Sunday’s exchange of fire between Israel and Hezbollah militants in Lebanon is an escalation that needs to be taken very seriously in a region already experiencing heightened tensions.
Israel struck the south Lebanese village of Maroun Al Ras and the sound of shelling could be heard in nearby towns including Bint Jbeil, a Hezbollah stronghold. Long lines snaked around petrol stations in some parts of southern Lebanon and residents rushed to stock up on groceries and water, fearing a repeat of the 2006 war. Cars jammed the main highway to Beirut as some residents sought to leave the area. Israel told northern residents to be on alert and open shelters.
Israel’s continuous violation of national sovereignty to carry out air strikes, whether it be in Syria, Iraq or Lebanon should be condemned strongly.
On the other hand, Iran-backed militant groups in all three above-mentioned countries are also operating outside of national authority. These groups have long shunned democracy by operating as a state-within-a-state.
Instead of confronting Israel directly, Iran exploits Shiites in Lebanon, Syria and Iraq to carry out attacks on its behalf. This conveniently spares Iranian bloodshed at the expense of the Arab states
Lebanon has an elected government and parliament that should be used for taking important decisions, especially matters of national security. Or else, what is the point of having a government if a proxy group such as Hezbollah continues to do as it pleases without any consideration for the common Lebanese citizen.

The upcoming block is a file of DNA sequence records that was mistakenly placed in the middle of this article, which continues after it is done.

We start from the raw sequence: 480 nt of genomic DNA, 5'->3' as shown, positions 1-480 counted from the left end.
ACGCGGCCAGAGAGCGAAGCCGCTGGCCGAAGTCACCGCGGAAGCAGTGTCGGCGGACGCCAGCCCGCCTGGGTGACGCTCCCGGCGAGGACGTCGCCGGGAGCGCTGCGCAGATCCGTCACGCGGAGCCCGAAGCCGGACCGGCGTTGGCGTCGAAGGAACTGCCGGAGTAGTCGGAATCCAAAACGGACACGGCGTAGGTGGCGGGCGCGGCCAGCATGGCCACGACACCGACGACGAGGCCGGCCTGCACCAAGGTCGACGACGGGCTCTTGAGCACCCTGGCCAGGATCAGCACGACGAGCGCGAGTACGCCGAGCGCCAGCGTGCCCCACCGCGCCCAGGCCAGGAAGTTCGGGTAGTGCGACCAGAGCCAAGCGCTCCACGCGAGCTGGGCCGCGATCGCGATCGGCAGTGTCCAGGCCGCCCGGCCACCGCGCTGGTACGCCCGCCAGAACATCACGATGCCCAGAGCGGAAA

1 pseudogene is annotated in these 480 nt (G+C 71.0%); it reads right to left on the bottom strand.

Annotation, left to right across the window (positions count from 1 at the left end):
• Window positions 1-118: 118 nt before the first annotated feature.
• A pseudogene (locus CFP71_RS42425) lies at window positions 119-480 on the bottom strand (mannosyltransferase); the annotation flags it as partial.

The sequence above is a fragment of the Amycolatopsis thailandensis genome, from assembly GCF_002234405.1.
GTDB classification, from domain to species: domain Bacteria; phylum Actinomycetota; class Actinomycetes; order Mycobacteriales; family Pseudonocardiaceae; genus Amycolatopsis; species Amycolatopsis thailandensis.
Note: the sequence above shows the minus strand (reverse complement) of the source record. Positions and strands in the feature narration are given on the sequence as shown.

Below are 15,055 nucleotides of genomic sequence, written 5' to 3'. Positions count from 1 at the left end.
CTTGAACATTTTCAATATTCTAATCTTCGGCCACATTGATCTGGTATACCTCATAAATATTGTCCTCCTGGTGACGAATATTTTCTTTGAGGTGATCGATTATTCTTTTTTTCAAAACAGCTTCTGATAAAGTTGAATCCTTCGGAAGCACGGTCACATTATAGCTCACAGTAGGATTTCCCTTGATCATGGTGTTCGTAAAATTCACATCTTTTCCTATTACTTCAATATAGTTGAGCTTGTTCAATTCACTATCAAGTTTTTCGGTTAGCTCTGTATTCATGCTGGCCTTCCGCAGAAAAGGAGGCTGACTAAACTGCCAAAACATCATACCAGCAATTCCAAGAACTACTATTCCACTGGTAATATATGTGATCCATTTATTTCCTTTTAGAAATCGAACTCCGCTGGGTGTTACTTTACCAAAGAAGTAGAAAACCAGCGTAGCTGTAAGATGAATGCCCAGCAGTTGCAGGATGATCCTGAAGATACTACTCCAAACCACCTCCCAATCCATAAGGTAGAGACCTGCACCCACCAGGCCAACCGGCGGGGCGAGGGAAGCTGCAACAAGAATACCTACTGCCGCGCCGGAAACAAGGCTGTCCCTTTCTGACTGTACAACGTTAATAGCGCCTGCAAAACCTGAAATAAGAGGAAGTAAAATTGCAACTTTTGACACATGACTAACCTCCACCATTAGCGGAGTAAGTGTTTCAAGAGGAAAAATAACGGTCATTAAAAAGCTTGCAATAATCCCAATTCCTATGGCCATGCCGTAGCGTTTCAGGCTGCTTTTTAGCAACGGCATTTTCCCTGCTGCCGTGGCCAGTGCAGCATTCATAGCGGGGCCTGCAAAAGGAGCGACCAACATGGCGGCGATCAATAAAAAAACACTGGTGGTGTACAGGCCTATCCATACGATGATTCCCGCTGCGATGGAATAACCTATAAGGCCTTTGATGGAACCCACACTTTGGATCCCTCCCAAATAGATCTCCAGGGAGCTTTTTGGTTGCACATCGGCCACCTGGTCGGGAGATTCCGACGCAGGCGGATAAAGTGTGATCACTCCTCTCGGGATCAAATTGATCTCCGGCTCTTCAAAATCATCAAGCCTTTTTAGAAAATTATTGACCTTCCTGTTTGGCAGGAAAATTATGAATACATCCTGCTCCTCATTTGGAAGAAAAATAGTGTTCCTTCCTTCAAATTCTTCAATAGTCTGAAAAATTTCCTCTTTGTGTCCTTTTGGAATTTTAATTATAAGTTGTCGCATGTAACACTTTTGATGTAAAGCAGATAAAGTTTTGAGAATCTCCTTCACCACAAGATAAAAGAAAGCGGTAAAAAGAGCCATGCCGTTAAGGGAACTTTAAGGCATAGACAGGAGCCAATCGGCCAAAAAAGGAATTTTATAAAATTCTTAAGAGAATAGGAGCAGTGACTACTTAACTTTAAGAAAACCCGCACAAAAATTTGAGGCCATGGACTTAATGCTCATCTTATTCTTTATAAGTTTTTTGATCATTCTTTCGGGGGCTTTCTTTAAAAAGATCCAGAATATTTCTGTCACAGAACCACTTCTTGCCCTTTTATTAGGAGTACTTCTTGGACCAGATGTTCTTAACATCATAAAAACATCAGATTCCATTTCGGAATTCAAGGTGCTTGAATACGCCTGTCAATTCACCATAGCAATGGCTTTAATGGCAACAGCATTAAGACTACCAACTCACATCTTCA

Indeed when Hezbollah and Israel went to war in 2006, the group came under massive scrutiny among Lebanese who saw the group as taking reckless decisions which cost the country millions of dollars in damages to infrastructure and not to mention the loss of life (over a thousand Lebanese lives lost).
Of course, this is what Iran wants. It funds these proxy militant groups to do its dirty work in the region, wreaking havoc and sowing division. Instead of confronting Israel directly, Iran exploits Shiites in Lebanon, Syria and Iraq to carry out attacks on its behalf. This conveniently spares Iranian bloodshed at the expense of the Arab states. In fact, Arab leaders have continuously decried Iran’s destabilising actions in the region and have called on the international community to recognise the threat and act accordingly.
The region is bleeding with festering wars in Syria, Libya and Yemen. It surely does not need to see a new warfront opened between Lebanon and Israel. Now is not a time for bravado and reckless rhetoric. Decisions of war should not be taken lightly and the current border tensions should be monitored and carefully tamed before innocent lives are lost.